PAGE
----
Body Dysmorphic Disorder Has Reached Epidemic Proportions, Scientists Say


Researchers from the Moscow State University of Psychology and Pedagogy (MSUPE) have developed a diagnostic tool for physical appearance perfectionism, an overemphasis on beauty. It causes some young boys and girls to suffer from depression and eating disorders, an “epidemic” reported by Russian and foreign authors.

The development aims to create measures for mental hygiene and prevention of disorders that can help young people build a healthy and harmonious perception of their bodies and appearance, the researchers say. The paper was published in the journal Counselling Psychology and Psychotherapy.

Today’s world is facing an acute problem of mental disorders related to dissatisfaction with one’s appearance and body among young people, the MSUPE researchers said. The crucial factor in these problems is what is known as physical appearance perfectionism, a system of personal attitudes that places a very high value on a person’s achievement of beauty standards.

These have changed significantly over the past 20 years, especially in girls: from an unnaturally thin body at the turn of the century to an athletic figure with a thin waist, but pumped up abs and arm muscles now.

Depression and suicide

According to Lev Vygotsky’s cultural-historical theory of development, personal development occurs through the process of interiorisation of cultural norms, rules, customs, and standards, in other words, through socialisation and absorption of perceptions developed in society.

These perceptions are not always conducive to mental health. According to scientists, recent studies of the influence of culture on attitudes towards one’s own appearance show that negative attitudes towards the body result from internalising the ideal body image transmitted by modern mass culture and comparing one’s own body to that image.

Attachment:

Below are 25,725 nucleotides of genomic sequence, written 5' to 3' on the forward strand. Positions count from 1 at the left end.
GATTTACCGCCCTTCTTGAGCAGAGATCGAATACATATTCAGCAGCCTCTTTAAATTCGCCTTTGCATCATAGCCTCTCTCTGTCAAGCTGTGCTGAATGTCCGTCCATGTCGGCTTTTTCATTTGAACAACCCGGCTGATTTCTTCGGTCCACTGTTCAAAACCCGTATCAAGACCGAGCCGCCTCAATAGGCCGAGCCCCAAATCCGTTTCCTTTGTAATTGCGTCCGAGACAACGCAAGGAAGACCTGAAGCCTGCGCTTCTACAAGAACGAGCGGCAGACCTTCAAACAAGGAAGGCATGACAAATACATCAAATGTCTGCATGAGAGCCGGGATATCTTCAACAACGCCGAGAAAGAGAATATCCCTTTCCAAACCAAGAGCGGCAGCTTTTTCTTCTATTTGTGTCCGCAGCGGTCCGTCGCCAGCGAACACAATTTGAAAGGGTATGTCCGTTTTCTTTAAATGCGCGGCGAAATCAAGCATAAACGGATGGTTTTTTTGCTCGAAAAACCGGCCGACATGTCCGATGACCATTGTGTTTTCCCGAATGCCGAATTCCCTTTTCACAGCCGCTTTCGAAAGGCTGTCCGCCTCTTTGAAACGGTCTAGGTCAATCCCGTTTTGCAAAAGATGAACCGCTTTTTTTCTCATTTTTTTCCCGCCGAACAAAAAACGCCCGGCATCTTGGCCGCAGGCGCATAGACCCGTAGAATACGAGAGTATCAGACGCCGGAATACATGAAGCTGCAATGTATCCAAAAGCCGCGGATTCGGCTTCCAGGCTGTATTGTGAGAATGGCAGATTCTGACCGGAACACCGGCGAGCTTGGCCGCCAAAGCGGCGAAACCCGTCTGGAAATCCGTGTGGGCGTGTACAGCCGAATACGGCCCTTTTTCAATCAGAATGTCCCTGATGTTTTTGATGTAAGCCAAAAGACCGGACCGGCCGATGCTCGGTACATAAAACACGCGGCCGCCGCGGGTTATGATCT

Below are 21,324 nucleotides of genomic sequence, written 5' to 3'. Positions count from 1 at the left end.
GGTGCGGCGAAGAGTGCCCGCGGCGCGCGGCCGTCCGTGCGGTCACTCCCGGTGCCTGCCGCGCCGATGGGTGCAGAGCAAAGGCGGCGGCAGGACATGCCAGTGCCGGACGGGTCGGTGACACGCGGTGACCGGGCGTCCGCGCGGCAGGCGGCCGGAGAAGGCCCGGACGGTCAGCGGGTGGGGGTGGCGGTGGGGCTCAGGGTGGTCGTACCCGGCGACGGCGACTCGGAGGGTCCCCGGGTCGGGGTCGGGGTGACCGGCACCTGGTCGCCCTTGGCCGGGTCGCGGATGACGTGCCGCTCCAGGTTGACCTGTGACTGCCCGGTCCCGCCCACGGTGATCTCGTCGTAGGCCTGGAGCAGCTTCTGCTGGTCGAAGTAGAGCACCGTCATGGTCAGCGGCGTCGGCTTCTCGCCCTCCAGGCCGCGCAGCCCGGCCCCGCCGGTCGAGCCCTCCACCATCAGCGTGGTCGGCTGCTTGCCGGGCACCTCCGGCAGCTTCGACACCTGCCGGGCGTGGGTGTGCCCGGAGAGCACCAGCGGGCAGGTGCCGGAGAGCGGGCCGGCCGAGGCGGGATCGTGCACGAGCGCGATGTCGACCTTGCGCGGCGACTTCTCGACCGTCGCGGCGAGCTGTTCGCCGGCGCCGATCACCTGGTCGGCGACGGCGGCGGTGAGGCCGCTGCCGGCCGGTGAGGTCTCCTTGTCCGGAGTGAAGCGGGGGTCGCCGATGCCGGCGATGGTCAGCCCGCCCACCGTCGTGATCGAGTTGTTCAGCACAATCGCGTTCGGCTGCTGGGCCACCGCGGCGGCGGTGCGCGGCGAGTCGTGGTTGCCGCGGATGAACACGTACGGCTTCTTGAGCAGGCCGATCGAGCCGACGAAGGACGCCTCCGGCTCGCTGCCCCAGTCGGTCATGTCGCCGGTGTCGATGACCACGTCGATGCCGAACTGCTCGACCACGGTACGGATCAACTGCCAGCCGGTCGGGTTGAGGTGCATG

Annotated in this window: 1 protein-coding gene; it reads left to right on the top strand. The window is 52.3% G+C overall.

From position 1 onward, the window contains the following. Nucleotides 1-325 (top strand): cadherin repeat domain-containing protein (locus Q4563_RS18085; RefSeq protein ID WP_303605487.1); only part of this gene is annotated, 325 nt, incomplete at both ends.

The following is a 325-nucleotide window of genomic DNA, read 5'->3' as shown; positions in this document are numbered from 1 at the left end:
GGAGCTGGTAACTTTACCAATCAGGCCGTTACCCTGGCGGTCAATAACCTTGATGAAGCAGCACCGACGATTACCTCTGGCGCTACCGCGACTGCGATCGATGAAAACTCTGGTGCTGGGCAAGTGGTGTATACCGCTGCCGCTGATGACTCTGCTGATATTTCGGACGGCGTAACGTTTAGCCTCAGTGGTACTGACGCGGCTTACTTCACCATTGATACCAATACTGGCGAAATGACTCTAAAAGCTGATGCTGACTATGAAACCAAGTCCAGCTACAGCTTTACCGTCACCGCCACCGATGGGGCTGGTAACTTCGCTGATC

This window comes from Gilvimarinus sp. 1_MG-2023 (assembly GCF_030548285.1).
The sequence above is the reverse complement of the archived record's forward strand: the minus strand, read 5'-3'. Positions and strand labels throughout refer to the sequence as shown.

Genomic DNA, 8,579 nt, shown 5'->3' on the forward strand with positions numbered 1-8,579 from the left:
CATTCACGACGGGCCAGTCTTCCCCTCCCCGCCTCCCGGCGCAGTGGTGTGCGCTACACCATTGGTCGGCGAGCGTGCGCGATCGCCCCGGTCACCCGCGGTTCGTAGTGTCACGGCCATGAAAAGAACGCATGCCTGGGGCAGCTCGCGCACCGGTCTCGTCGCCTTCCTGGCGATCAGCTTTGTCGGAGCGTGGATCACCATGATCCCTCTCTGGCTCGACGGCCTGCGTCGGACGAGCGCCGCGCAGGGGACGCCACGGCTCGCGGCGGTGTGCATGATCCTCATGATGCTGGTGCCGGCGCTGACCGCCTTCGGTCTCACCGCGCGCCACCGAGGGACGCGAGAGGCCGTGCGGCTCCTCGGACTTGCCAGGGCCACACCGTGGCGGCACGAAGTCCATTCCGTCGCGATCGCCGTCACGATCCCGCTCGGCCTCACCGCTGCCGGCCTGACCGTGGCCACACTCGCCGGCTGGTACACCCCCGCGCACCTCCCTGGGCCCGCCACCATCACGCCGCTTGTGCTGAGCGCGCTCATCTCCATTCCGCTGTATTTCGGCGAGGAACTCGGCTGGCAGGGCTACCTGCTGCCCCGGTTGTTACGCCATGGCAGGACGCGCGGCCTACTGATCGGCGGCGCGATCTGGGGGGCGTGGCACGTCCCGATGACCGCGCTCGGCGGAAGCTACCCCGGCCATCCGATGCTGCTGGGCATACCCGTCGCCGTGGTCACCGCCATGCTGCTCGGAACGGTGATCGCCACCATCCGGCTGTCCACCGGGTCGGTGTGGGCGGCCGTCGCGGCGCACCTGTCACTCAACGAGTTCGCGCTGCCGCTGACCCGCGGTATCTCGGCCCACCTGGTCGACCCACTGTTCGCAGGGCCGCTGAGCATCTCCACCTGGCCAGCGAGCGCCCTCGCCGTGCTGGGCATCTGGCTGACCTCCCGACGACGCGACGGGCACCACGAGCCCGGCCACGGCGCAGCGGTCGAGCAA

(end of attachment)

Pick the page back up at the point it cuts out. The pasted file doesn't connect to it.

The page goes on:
The changing standards of beauty call for a revision of the diagnostic tools assessing the severity of such a trait as physical appearance perfectionism, researchers say. For this reason, the researchers have proposed a new tool, the “Three-Factor Physical Perfectionism Scale”.


The new tool represents a list of ten questions. It includes three subscales that assess the following: willingness to use plastic surgery to correct appearance imperfections; high standards of appearance and the degree of fixation on it; inclination to make unfavourable social comparisons of one’s appearance with that of others and anxiety about possible imperfections in one’s appearance.

The tool can be used to identify high-risk groups among young students, the researchers said. Moreover, it would be useful in the practice of psychological assistance to identify personal factors of maladaptive behaviour (intensified training, starvation diets, etc.), as well as dissatisfaction with one’s appearance and severe mental state.

A young woman

According to scientists, the new tool should serve as the basis for the development of mental hygiene measures and the prevention of eating disorders, as well as depressive and anxiety disorders, which have seen an alarming growth in the youth population in recent decades. Russian and foreign researchers believe that the scale of the problem is already epidemic in nature.

In the future, the scientific team plans to research the dynamics and structure of physical perfectionism in recent years, as well as to further investigate the connection between physical perfectionism and body dissatisfaction, various psychological disorders, and destructive practices of striving for an unattainable ideal body image standard among today’s youth.


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